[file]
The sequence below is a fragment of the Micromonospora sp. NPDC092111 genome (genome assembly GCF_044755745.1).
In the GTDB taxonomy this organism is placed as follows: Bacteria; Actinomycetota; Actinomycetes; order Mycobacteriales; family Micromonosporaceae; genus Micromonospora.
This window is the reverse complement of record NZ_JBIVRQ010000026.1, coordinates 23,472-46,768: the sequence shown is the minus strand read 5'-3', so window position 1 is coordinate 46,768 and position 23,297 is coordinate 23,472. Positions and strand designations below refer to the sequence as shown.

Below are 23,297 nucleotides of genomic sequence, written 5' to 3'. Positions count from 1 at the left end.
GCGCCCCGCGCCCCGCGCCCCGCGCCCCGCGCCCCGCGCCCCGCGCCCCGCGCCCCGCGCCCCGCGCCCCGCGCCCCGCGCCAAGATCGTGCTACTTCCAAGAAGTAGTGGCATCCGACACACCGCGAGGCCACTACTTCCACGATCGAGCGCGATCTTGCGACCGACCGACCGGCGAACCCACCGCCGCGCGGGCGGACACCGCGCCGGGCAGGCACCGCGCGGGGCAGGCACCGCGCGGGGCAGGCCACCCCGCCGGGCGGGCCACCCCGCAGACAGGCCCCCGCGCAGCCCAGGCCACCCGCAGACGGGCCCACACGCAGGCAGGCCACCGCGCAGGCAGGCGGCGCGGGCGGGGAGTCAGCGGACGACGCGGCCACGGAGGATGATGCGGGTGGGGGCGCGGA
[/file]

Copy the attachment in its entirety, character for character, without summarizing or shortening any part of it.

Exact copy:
The sequence below is a fragment of the Micromonospora sp. NPDC092111 genome (genome assembly GCF_044755745.1).
In the GTDB taxonomy this organism is placed as follows: Bacteria; Actinomycetota; Actinomycetes; order Mycobacteriales; family Micromonosporaceae; genus Micromonospora.
This window is the reverse complement of record NZ_JBIVRQ010000026.1, coordinates 23,472-46,768: the sequence shown is the minus strand read 5'-3', so window position 1 is coordinate 46,768 and position 23,297 is coordinate 23,472. Positions and strand designations below refer to the sequence as shown.

Below are 23,297 nucleotides of genomic sequence, written 5' to 3'. Positions count from 1 at the left end.
GCGCCCCGCGCCCCGCGCCCCGCGCCCCGCGCCCCGCGCCCCGCGCCCCGCGCCCCGCGCCCCGCGCCCCGCGCCCCGCGCCAAGATCGTGCTACTTCCAAGAAGTAGTGGCATCCGACACACCGCGAGGCCACTACTTCCACGATCGAGCGCGATCTTGCGACCGACCGACCGGCGAACCCACCGCCGCGCGGGCGGACACCGCGCCGGGCAGGCACCGCGCGGGGCAGGCACCGCGCGGGGCAGGCCACCCCGCCGGGCGGGCCACCCCGCAGACAGGCCCCCGCGCAGCCCAGGCCACCCGCAGACGGGCCCACACGCAGGCAGGCCACCGCGCAGGCAGGCGGCGCGGGCGGGGAGTCAGCGGACGACGCGGCCACGGAGGATGATGCGGGTGGGGGCGCGGA